Land Reform – Approach with Extreme Caution

During the past week, the policy discourse in South Africa was dominated by public hearings on the draft Expropriation Bill and proposed amendments to Section 25 of the Constitution, which also deals with the vexed issue of land expropriation.


This time around, the devil is not only in the details but also in the sentiment – specifically a potential perception amongst both domestic and foreign investors that private property rights may be jeopardized in future.


It is a debate that should be taken seriously, as the wrong approach towards land reform could condemn South Africa to a very lengthy and debilitating recession.


This seemingly alarmist statement is supported by voluminous empirical research on the relationship that exists between capital formation (fixed investment), employment and economic growth.


The results invariably demonstrate that investment has a positive impact on employment and vice versa – a message that has been ignored by countries such as Zimbabwe and Venezuela, whose economies went into meltdown and whose currencies became literally worthless as a direct result of a radical approach towards land reform. Both have experienced a mass exodus of their citizens, mainly due to food shortages and spiralling unemployment.



A common conclusion arrived at in all of the authoritative studies on this topic is that, in order to stimulate employment, investment enhancing policies, such as low-interest rates and a favourable economic environment should be put in place to accelerate growth.


It should be fairly obvious to inform economic policymakers that a “favourable economic environment”, as referred to in the above study, would include the constitutional guarantee of private property ownership as a fundamental premise.


A study that was recently commissioned by Agri SA (whose members constitute the largest collective of private rural landowners in the country), raised a multitude of legal concerns regarding specific definitions and clauses, including the definitions of expropriation, public interest and “nil” Rand compensation.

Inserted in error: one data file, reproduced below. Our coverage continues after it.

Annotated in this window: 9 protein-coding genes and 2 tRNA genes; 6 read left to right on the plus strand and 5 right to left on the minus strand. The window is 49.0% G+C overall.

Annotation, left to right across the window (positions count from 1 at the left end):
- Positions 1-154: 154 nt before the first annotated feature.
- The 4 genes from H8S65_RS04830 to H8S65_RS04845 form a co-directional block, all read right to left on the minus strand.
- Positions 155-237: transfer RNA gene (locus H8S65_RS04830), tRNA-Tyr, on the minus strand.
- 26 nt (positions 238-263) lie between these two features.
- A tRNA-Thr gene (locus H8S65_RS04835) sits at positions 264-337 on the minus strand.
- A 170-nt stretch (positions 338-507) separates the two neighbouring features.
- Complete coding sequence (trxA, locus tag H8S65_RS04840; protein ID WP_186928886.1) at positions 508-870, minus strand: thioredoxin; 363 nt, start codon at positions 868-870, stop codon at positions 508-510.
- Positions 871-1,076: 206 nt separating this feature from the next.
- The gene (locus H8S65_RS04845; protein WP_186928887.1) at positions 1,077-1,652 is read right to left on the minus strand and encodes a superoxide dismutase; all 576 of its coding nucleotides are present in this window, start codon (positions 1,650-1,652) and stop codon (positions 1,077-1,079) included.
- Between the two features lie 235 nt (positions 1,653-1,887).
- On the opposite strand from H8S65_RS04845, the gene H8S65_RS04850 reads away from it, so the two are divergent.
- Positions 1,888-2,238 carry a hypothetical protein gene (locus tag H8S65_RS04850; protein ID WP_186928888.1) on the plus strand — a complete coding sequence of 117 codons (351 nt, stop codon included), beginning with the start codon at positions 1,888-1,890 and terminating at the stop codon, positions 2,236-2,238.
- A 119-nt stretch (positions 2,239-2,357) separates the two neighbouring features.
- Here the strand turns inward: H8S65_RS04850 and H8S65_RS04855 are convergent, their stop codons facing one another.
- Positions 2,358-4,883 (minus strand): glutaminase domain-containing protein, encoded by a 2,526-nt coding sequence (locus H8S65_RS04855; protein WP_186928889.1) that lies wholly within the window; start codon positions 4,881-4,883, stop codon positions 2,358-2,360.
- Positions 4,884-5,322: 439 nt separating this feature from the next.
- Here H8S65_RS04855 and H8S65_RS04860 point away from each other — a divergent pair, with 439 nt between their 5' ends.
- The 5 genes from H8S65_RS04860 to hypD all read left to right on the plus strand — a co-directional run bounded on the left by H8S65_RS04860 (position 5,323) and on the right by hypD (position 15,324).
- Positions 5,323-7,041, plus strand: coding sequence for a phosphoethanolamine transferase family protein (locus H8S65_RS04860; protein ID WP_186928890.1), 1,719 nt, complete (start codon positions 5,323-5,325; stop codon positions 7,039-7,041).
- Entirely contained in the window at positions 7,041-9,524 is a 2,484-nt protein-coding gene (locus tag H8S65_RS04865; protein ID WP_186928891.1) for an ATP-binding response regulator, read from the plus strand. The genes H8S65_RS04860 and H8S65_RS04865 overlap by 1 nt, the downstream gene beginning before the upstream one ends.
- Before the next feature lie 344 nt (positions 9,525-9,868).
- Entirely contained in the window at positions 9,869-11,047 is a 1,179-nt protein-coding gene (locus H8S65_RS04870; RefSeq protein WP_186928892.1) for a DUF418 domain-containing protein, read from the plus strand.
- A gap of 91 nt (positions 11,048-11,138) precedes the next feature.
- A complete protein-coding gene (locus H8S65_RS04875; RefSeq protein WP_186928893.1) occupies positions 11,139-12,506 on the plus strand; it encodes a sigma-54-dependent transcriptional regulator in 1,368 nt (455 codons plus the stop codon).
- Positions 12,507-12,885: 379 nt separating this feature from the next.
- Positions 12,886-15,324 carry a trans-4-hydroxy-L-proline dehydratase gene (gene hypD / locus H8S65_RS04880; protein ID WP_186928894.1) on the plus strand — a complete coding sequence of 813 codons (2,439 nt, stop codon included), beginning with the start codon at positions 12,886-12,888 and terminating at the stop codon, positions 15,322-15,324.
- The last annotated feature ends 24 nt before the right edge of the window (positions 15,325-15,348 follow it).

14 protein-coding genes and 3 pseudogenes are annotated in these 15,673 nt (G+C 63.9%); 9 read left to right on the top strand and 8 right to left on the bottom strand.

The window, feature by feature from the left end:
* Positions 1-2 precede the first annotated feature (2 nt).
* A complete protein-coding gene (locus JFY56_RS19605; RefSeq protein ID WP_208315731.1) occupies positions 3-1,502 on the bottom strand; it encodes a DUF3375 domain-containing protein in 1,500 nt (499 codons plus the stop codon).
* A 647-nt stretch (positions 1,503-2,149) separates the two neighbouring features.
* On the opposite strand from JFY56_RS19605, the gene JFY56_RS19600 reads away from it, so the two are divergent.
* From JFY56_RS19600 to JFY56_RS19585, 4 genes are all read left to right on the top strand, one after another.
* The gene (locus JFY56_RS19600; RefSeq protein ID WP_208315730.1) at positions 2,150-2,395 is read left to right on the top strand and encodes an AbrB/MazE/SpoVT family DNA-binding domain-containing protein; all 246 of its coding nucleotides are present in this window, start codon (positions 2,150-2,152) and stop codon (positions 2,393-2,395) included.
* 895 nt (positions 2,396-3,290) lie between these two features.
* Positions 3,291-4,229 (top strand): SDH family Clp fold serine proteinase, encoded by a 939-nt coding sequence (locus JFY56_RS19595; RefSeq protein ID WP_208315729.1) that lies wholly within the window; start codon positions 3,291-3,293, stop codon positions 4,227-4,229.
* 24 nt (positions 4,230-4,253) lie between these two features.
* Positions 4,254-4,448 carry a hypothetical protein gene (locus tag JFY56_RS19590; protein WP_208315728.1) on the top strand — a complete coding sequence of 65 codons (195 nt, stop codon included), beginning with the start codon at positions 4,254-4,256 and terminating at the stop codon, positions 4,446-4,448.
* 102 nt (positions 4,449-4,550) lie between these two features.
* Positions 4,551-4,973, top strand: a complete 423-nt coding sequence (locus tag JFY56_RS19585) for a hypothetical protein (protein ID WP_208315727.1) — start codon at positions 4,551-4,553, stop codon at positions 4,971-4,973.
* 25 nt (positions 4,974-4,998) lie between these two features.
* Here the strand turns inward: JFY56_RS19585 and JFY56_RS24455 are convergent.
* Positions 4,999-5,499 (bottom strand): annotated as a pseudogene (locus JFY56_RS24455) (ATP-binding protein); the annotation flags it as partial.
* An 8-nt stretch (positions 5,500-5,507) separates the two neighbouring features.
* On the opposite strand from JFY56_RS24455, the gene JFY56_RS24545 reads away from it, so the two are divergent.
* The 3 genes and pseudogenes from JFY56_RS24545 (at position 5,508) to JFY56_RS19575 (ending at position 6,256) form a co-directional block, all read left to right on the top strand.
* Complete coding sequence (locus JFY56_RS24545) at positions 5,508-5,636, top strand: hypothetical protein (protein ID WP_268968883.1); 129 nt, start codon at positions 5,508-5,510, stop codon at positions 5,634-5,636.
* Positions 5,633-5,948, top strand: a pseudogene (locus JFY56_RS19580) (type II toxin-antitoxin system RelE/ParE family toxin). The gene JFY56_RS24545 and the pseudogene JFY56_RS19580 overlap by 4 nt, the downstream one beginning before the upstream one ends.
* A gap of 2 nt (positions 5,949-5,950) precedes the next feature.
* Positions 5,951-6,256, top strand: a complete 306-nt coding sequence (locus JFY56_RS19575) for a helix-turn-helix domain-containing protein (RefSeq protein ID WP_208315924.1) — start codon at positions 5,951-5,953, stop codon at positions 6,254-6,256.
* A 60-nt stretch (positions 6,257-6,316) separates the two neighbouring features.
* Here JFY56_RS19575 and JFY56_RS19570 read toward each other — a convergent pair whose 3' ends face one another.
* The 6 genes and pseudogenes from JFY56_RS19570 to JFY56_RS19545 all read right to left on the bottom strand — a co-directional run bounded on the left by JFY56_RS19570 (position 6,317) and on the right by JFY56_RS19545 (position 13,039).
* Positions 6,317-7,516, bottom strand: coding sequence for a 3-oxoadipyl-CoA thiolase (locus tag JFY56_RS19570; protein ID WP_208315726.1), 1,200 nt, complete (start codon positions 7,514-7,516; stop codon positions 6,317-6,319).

Agri SA also requested a team of economists, including the author, to conduct a macroeconomic impact assessment of a policy of EWC. Both Agri SA and the Agricultural Business Chamber (Agbiz) regard land reform as an important policy imperative, but warn against regulations that do not respect the principles of free enterprise and private property rights.


The Agri SA study involved a macroeconomic impact assessment of a policy of land expropriation without compensation via econometric modelling, based on changes to capital formation/GDP ratios gleaned from relevant country case studies that had pursued policies of EWC.


The study avoided the disjointed and often ideological debate on widely differing opinions of what is perceived as wrong or right with property ownership in the country but simply points out the results of a quantitative assessment of the likely future effects on the South African economy if EWC was to be pursued.


Key results of the study are:


· A decline in annualised nominal GDP in Q3 2022 of R417-billion (in the event of a 5% decline in capital formation – scenario 1) and a decline of R616-billion in the case of a 10% decline in capital formation – scenario 2

· The cumulative loss of economic output over the nine quarters of the forecasting exercise amounts to R735 billion and R1.05 trillion for scenarios 1 and 2, respectively

· Government’s much-anticipated Reconstruction and Recovery Plan will come to nought and within a couple of years, fiscal revenues will dwindle to the point that the grant system for 18 million people will have to be abolished. This will have profoundly negative implications in terms of food security, widespread poverty, malnutrition, unemployment and social unrest.


In conclusion, the study confirms imminent socio-economic disaster for South Africa in the event of EWC being pursued.


Politicians and bureaucrats cannot repeal the fundamental laws of economics, try as they might. Economic capital, which is an indispensable prerequisite for economic development, job creation and growth, needs to be nurtured and incentivised, otherwise, it simply moves to greener pastures.

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